EMERGING COMPANY PROFILE
BY EMILY CUKIER-MEISNER, SENIOR WRITER
Spyryx Biosciences Inc. is developing inhaled peptides for
cystic fibrosis that inhibit the sodium channel responsible
for regulating fluid volume in the lungs. The peptides could
offer a pan-genotypic treatment that is more efficacious than
therapies targeting CFTR.
CF is caused by defects in the cystic fibrosis transmembrane
conductance regulator (CFTR) channel that result in
depletion of airway surface liquid and abnormally adherent
mucus. Spyryx’s peptides target the epithelial sodium
channel (ENaC), which conducts sodium and water away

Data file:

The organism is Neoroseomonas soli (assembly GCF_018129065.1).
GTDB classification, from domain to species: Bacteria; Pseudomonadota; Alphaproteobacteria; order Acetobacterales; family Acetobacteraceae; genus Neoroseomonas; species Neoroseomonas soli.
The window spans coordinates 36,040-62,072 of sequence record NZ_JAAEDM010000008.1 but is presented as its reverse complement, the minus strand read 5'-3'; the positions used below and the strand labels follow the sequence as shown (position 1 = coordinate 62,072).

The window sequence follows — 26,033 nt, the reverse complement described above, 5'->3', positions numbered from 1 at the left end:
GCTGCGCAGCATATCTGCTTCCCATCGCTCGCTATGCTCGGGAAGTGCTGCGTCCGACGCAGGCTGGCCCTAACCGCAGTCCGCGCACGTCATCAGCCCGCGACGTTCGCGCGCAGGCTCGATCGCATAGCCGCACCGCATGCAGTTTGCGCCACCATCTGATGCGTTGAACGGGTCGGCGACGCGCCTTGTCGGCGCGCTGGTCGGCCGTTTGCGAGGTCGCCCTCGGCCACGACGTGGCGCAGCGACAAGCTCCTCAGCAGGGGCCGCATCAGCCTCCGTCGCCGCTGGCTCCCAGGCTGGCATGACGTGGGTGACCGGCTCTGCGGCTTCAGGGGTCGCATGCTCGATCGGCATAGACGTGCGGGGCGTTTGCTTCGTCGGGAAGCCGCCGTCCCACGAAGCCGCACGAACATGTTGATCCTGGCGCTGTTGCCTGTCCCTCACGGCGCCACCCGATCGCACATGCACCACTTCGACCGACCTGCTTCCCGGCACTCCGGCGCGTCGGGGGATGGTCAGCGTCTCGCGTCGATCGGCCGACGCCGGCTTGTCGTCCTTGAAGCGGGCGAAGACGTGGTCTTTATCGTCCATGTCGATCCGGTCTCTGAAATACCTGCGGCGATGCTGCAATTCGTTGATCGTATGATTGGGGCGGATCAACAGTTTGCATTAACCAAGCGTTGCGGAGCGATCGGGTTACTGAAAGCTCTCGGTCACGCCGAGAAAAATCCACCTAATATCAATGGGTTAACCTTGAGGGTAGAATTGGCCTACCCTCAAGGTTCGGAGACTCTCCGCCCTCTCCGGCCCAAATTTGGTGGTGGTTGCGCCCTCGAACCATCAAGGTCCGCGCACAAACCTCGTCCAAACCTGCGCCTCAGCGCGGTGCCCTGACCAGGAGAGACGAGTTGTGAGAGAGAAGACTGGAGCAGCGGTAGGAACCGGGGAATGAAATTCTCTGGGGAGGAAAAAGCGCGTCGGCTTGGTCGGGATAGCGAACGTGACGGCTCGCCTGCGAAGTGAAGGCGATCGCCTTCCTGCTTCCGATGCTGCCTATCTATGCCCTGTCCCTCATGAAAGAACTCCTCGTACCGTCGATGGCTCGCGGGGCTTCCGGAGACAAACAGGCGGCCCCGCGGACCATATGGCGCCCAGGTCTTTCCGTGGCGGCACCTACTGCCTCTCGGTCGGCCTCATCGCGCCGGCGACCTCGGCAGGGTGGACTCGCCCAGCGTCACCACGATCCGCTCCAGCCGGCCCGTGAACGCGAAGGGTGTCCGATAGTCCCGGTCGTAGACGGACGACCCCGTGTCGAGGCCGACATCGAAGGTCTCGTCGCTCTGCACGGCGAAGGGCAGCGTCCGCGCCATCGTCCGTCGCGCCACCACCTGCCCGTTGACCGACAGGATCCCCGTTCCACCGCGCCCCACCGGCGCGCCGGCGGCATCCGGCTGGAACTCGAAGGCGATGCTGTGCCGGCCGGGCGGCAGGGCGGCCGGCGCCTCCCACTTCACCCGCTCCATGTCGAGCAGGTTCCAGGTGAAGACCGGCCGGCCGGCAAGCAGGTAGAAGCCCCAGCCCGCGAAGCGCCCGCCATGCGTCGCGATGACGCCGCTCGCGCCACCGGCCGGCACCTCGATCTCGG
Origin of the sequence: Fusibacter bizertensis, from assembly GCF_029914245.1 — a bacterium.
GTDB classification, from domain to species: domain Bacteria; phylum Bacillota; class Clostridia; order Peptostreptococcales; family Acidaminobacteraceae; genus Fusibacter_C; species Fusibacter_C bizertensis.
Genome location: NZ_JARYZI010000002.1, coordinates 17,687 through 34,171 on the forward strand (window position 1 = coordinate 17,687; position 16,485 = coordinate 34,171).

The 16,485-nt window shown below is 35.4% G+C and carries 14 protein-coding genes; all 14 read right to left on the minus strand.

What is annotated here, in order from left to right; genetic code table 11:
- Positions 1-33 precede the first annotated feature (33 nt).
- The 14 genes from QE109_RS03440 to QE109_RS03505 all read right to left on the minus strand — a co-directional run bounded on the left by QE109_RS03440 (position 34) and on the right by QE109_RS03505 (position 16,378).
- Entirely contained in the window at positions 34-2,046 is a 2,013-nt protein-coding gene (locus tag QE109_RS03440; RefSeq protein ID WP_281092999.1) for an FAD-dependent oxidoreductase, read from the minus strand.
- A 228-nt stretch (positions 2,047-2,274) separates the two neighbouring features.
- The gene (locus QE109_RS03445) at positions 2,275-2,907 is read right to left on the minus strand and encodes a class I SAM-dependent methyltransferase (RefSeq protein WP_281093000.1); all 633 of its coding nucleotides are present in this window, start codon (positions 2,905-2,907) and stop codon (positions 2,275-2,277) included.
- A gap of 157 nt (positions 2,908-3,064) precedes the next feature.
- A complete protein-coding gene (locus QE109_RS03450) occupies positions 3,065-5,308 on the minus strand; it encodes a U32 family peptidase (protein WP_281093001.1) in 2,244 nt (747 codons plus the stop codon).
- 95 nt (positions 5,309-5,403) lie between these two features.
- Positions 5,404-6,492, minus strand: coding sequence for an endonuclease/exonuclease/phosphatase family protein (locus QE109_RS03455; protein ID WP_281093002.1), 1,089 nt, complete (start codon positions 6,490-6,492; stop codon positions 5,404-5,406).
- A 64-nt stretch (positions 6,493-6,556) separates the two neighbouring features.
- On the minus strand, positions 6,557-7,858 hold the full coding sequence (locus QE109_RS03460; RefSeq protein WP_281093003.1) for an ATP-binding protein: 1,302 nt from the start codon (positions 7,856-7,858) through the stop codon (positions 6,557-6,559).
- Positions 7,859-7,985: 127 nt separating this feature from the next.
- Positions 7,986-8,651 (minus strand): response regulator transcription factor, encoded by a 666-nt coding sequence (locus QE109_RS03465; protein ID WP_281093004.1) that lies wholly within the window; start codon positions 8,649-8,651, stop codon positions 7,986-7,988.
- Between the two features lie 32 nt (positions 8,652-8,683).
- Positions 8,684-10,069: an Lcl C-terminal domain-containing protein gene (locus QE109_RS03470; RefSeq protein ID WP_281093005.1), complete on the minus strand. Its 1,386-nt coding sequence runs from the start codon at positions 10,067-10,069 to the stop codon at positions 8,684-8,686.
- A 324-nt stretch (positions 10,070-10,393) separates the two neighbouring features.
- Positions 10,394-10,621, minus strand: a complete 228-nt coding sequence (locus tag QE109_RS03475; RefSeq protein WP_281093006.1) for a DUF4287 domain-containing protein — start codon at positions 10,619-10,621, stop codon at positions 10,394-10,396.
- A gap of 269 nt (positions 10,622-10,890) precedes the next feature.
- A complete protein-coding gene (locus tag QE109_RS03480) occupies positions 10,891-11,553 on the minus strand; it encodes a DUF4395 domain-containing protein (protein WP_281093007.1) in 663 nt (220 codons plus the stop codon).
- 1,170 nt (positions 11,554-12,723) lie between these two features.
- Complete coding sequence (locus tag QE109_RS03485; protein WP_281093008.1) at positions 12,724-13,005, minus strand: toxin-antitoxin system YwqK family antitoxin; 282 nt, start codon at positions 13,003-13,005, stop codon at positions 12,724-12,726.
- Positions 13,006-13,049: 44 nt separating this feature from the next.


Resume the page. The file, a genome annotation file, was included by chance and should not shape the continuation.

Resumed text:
from the airway surface, and becomes hyperactive when
CFTR is defective.
Scientific founder Robert Tarran discovered how defects in
CFTR lead to excessive ENaC activity. Namely, the inability
of defective CFTR to conduct chloride and bicarbonate
ions results in the airway surface fluid becoming acidic. The
acidity in turn causes a conformational change in SPLUNC1
(BPI fold containing family A member 1; BPIFA1; PLUNC;
LUNX), a secreted protein that normally binds to and
deactivates ENaC by causing its subunits to dissociate and
The conformational change in SPLUNC1 makes its ENaC
binding domain inaccessible, which allows ENaC to be
activated by proteases.
Spyryx is developing small peptides based on the SPLUNC1
ENaC binding domain to prevent ENaC activation.
“When you isolate the regulatory peptide from the rest of
the protein, it maintains its binding affinity for ENaC, but
it’s pH independent,” said CEO John Taylor. [FULL STORY]